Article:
17 Interesting Running Facts You Didn’t Know

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The history of running goes back thousands of years. Epochs have changed, running styles have changed, specialized equipment has appeared, but one thing has remained constant – the feeling of flight and freedom gained during a run.

The experts of cheap paper writing service have collected 10 unusual facts about running.

Fact #1.

The record for consecutive marathons run every day equals 365 days! Belgian runner Stephane Engels, also known as “The Marathon Man”, set this record in 2011 at the age of 49.

But that same year, the daily marathon record was broken by Spaniard Ricardo Abad as part of the 500 Marathons in 500 Days program, who continued it and ended up running 607 marathons in a row.

Fact #2.

Music can improve your results by up to 15%! But only if you belong to a certain group of runners. If you tend to be internally focused, music is not likely to help you. But if you’re energized by the outside environment, turn up the volume on your headphones to cross the finish line even faster.

Fact #3.

More than 1 billion pairs of running shoes are sold in the world every year.

Fact #4.

The most expensive pair of running shoes costs 370,000 British pounds. These were the sneakers of Sir Roger Roger Bannister – British track and field athlete and neurologist, European champion in the 1500 meters in 1954, Commander of the Order of the British Empire. It was in this pair of shoes that he ran the first ever 1 mile in four minutes.

Fact #5.

Did you know that sneakers even surpass women’s high-heeled shoes in the number of pairs in in-home shoe cabinets? Sneakers generally occupy the first place in the world in shoe cabinets! They represent 39% of all shoes of the average statistical earthling, while the share of high-heeled shoes barely reaches 19%. But be careful: if these shares do not correspond to reality at your home, do not try to change it against the will of your other half.

Fact #6.

You can make lots and lots of money on the run. For example, in Scotland, you don’t even need to be first at the Loch Ness Marathon to bring home 50,000 British pounds. If you manage to photograph a real Loch Ness monster during the race near the fabled lake, you’ll get that prize regardless of the result. Of course, the ideal would be to win both the race and get all the prize money.

Fact #7.

In 1961, a farmer from Australia, Cliff Young, won the ultramarathon even though he was running it for the first time. He ran 875 km in 5 days, 15 hours, and 4 minutes, beating professional runners, although Cliff ran at a rather slow pace and was far behind at first.

It turned out that the farmer didn’t take any sleep breaks and ran while everyone else was asleep. He simply didn’t know that he could take sleep breaks. He wasn’t used to running without sleep for days because he constantly had to watch the sheep and pick them up in his pastures.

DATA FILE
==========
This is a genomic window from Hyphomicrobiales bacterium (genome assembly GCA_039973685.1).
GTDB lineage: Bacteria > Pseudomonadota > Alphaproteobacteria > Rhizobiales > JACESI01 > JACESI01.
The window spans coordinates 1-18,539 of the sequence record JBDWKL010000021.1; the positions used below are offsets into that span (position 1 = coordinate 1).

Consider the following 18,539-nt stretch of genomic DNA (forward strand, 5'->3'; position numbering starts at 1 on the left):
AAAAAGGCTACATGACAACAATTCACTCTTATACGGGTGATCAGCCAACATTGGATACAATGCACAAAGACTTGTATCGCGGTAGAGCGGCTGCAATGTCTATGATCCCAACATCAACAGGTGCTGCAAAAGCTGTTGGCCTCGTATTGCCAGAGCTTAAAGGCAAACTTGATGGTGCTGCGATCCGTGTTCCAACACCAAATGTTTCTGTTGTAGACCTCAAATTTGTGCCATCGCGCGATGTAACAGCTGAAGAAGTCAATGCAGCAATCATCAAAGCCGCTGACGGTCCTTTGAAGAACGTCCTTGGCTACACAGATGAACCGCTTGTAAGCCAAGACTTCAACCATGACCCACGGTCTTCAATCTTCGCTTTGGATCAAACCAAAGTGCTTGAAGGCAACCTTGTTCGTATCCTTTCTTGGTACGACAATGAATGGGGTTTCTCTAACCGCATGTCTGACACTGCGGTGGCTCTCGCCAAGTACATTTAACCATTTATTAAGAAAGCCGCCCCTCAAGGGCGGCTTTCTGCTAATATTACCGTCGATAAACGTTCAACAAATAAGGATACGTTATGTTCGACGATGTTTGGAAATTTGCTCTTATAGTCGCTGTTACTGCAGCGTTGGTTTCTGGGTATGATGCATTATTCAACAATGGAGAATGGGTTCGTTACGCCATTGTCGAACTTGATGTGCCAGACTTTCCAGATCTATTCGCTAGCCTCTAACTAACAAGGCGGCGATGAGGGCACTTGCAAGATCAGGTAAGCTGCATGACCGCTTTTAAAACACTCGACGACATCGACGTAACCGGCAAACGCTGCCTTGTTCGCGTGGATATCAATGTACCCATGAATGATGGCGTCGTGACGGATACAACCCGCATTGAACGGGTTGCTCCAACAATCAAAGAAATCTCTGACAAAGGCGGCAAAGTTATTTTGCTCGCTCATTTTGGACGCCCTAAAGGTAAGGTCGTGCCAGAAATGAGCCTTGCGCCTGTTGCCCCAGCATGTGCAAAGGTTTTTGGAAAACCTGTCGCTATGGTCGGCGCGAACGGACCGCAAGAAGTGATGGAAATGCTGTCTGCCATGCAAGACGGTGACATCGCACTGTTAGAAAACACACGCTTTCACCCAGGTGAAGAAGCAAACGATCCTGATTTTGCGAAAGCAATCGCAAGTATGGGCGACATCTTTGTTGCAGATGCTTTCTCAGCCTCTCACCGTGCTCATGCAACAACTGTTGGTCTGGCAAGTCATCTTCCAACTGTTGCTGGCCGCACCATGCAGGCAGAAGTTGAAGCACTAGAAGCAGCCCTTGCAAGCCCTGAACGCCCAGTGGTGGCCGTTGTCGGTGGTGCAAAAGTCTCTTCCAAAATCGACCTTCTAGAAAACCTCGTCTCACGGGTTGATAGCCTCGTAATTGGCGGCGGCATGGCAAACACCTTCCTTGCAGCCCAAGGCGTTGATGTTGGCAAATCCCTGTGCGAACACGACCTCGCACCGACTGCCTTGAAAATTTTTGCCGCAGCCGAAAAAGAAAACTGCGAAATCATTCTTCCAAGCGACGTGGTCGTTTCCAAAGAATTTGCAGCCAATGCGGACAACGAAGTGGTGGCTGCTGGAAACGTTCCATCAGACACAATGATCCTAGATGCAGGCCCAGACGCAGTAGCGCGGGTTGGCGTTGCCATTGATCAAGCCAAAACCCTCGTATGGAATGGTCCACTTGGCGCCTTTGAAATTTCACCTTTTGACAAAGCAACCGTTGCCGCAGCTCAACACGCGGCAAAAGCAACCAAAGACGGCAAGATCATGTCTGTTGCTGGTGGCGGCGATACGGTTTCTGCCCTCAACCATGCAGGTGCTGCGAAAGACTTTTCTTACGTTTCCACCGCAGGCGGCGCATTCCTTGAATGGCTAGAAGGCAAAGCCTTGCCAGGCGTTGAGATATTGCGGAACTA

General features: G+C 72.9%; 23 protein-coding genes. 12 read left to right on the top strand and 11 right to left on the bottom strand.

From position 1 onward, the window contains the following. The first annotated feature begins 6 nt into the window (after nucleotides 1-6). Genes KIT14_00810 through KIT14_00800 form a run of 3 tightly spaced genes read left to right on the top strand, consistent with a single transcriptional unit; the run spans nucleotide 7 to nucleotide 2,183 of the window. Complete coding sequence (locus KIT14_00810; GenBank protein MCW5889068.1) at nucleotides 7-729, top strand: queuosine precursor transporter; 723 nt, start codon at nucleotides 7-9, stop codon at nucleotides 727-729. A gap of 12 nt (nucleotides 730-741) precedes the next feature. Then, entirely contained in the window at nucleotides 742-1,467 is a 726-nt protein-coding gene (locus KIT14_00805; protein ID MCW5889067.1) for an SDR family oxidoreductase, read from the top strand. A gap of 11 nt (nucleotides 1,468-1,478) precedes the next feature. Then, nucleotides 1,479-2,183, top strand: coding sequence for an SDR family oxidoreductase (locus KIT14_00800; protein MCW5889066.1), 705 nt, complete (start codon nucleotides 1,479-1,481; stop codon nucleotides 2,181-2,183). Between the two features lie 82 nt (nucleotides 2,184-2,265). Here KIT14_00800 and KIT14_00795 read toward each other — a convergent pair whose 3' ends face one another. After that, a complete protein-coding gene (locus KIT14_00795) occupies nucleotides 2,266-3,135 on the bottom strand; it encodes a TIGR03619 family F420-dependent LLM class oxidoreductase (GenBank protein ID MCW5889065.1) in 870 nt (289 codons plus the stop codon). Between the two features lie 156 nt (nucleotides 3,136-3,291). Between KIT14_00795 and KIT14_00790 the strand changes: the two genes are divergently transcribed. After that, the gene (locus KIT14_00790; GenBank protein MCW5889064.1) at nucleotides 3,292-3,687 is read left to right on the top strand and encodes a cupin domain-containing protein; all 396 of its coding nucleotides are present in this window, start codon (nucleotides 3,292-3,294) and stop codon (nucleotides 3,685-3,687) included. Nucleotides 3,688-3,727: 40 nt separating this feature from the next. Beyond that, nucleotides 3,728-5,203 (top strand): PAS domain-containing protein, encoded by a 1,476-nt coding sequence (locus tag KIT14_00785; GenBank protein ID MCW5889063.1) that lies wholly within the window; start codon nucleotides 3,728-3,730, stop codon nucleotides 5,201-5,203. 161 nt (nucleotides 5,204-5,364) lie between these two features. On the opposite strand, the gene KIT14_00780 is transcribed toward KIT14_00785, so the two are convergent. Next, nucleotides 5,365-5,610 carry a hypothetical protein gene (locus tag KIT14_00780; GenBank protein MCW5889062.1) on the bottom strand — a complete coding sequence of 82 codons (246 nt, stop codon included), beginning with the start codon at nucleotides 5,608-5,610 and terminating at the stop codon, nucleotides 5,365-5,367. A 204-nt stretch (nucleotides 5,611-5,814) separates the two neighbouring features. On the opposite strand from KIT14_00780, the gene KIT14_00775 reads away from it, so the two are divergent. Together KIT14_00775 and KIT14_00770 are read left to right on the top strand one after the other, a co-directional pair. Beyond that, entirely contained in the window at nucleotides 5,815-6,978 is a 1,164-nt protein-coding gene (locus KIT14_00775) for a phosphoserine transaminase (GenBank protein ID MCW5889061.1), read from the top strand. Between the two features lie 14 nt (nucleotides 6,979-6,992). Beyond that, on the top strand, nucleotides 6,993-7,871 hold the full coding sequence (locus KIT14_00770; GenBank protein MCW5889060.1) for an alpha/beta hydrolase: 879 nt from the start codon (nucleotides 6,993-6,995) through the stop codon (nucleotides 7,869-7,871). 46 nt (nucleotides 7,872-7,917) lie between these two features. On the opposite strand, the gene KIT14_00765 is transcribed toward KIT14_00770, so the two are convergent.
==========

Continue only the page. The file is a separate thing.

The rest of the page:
Fact #8.

The average man has so much energy in his fat reserves that he could run non-stop for 3 days at about 24 km per hour. As you note, that’s quite a lot and fast. So please don’t try to replicate that at home!

Fact #9.

In a recent study, runners were asked what food they couldn’t live without. The winner was a banana!

Fact #10.

Even if you’re the slowest runner, running just for your own pleasure, you burn at least 10 calories per minute of running. That means you can “burn off” half a bar of dark chocolate in 23 minutes.

Fact #11.

Your feet have 26 bones, 33 joints, 112 ligaments, and a network of nerve branches, tendons, and blood vessels. And it all has to work in sync when you run!

Fact #12.

The marathon distance at the first few Olympic Games was about 40 km. It only gained its modern metreage in 1908, when, during the London Olympics, the marathon route was lengthened to 42 km 195 m only for the sake of the royal family, who wanted to watch the race from the windows of Windsor Castle.

Fact #13.

The oldest person to run the marathon was 100 years old. It was an Indian, Fauja Singh, born in 1911. And now you’d be surprised even more – he didn’t start running until he was 89 years old. So it’s never too late to start!

Fact #14.

12 of the world’s top 20 runners belong to the Kalenjin tribe from northwestern Kenya.

Fact #15.

According to statistics, athletes wearing red clothes win competitions most often.

Fact #16.

Running is euphoric. After a long and exhausting run, an athlete is often caught up in a state known as runner’s euphoria: he is in a great mood, feels a boost of vitality, extraordinary clarity of thought, and the ability to cope with any problem.

Fact #17.

Two of America’s greatest track and field athletes had serious illnesses in their time. The hurdler Gail Devers suffered from Graves’ disease and nearly lost both feet. However, the disease receded and she won Olympic gold in 1992. At the 1960 Olympics in Rome, Wilma Rudolph, who specialized in short distances, won three gold medals in track and field. Keep in mind that as a child she suffered from polio and was a very sickly child, to whom doctors predicted disability. However, her mother and self-belief have worked wonders.

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Authors Bio: Iren Dmitrieva is a Seo copywriter. She’s specialized in content creation, search engine optimization, and social media marketing. She optimizes everything to make sure people find the content organically.